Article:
New Year? New Content Strategy Rules

Adobe just released its State of Content Rules of Engagement for 2016 report, a snapshot of how digital consumers across the globe want the content that they consume to be sliced and diced. And while it is chock full of advice for content marketers in particular, it also contains a few rules that content strategists may want to pay attention to.

It is no surprise that across the board the key report takeaways focus on user experience as king. However, take note: as expectations for the content soar, consumer patience is being whittled away by a lack of quality or attention to design. The advice is sage: don’t fall victim to #TLDR (too long, didn’t read).

In the health and wellness arena, there is an inclination to write long and detailed and this approach easily equates to snooze and lose. Indeed, the Adobe report indicates that subpar content (e.g. too long, too long to load, bad display) can significantly interfere with how consumers will engage (or, if they engage at all). When consumer patience is tried, roughly nine out of 10 people will either use another device to access content or stop viewing it altogether:


Content strategists also need to be mindful of the relationships that are being built with the audience(s). The health and wellness industry is an environment where skepticism runs high. However, similar to other industries, trust in online health information informs follow up actions. From a content strategy point of view, outrageous health claims, especially when they are related to consumer packaged goods (e.g. foods, supplements) have the ability to halt a customer purchasing journey midway, thereby requiring the strategic approach to be reframed. Adobe reports that consumers are by and large highly skeptical of the content that they view online and tend to lack trust in potentially biased sources. The flip side to this is what the survey authors refer to as “in our relationships we trust:” people trust those that they’re closest to and companies that they know. For example:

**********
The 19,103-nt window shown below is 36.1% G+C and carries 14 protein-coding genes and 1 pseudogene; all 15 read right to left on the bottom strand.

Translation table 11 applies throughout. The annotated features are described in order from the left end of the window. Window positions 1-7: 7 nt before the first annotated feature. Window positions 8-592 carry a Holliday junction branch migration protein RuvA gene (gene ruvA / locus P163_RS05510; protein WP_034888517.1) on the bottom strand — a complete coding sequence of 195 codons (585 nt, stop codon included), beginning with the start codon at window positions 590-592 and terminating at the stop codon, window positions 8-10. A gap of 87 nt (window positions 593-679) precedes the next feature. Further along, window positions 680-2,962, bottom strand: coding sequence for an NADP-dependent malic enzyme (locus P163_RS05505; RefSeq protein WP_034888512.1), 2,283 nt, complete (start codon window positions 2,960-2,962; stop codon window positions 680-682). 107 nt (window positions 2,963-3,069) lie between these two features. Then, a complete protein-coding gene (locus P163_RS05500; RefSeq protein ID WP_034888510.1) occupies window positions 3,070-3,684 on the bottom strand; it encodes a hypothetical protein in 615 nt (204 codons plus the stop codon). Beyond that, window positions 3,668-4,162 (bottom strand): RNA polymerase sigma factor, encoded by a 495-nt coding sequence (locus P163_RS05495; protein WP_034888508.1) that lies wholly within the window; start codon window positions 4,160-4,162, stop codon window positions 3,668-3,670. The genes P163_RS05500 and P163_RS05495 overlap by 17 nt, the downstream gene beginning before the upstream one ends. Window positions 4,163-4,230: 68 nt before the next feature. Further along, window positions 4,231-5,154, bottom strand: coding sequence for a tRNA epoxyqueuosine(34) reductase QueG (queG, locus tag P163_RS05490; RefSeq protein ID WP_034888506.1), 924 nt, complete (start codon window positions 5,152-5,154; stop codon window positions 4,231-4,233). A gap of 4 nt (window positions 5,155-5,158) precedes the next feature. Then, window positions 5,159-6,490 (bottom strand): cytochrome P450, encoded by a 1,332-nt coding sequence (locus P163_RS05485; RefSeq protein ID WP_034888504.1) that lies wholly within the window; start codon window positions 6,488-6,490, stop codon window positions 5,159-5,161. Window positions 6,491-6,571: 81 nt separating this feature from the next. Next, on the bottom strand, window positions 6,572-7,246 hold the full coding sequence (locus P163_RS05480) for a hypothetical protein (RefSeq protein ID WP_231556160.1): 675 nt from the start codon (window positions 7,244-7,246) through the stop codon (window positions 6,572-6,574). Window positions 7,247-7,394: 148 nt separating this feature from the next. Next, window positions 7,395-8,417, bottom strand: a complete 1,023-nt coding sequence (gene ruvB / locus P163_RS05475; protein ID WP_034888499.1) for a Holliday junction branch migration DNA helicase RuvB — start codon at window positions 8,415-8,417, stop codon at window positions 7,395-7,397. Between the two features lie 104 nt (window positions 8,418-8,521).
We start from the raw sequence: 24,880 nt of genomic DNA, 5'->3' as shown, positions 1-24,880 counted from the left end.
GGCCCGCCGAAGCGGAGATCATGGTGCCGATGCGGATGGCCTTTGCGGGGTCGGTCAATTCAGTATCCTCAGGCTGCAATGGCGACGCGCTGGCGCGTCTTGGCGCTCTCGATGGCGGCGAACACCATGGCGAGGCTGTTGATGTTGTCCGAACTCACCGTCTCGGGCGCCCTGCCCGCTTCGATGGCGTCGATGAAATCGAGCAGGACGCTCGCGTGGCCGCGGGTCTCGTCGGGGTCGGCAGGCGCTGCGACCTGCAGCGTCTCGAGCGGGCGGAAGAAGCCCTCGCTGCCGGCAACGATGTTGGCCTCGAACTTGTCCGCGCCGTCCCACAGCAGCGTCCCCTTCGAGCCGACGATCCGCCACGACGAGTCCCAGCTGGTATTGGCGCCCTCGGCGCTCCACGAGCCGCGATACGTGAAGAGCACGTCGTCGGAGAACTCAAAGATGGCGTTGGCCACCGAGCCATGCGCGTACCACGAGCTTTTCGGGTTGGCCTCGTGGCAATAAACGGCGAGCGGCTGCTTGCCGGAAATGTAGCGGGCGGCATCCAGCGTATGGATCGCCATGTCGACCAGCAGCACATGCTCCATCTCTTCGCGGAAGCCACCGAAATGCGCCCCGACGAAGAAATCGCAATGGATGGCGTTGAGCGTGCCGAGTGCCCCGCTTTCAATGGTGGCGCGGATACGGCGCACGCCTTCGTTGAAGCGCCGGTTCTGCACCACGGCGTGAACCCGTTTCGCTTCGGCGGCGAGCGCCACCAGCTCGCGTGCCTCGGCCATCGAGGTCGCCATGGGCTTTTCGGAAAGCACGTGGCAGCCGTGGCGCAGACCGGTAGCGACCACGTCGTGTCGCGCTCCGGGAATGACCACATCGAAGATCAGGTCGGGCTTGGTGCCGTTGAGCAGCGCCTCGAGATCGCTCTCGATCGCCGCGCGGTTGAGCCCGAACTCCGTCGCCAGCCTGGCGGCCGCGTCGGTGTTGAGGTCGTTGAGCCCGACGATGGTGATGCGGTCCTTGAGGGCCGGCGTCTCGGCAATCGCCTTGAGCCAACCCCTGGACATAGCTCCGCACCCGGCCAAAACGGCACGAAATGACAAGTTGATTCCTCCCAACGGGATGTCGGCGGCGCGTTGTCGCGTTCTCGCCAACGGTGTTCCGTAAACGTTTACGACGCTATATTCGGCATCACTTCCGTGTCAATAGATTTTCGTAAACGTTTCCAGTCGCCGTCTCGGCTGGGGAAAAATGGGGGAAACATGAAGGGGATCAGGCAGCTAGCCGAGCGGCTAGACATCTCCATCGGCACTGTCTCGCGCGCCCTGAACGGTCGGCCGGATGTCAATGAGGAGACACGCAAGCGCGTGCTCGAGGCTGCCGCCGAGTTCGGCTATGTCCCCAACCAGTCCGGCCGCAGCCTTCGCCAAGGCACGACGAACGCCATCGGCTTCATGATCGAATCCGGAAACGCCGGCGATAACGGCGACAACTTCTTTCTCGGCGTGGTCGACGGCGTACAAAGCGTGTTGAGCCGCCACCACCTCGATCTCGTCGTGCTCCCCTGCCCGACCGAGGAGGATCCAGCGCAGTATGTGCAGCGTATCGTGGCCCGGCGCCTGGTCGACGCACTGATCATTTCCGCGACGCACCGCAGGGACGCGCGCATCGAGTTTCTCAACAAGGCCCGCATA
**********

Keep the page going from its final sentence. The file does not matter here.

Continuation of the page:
Finally, a third key takeaway that deserves attention in the strategy department explores the concept of showing up where you are not wanted. Traditional healthcare companies are experts in data mining. Yet, they traditionally fall short when it comes to determining what to do with that data. The Adobe reports reveals an unexplored opportunity with regard to data: allow customers to define what content access looks like. In the survey almost three-quarters of consumers indicated that they are open to suggestions or predictive recommendations vis a vis content but 40% believed that companies could do a better job to ease their concerns about privacy. Moreover (and here’s the gem), 1 in four indicated that they would be comfortable if companies asked permission to access data. Strategically speaking, brands have permission to be better “content matchmakers” but only if invited to do so. More importantly, privacy is critical:


2016 holds many opportunities for brands who are willing to engage with their audiences on different terms, with different rules and with different approaches. In this environment, foregoing strategy is a recipe for disaster.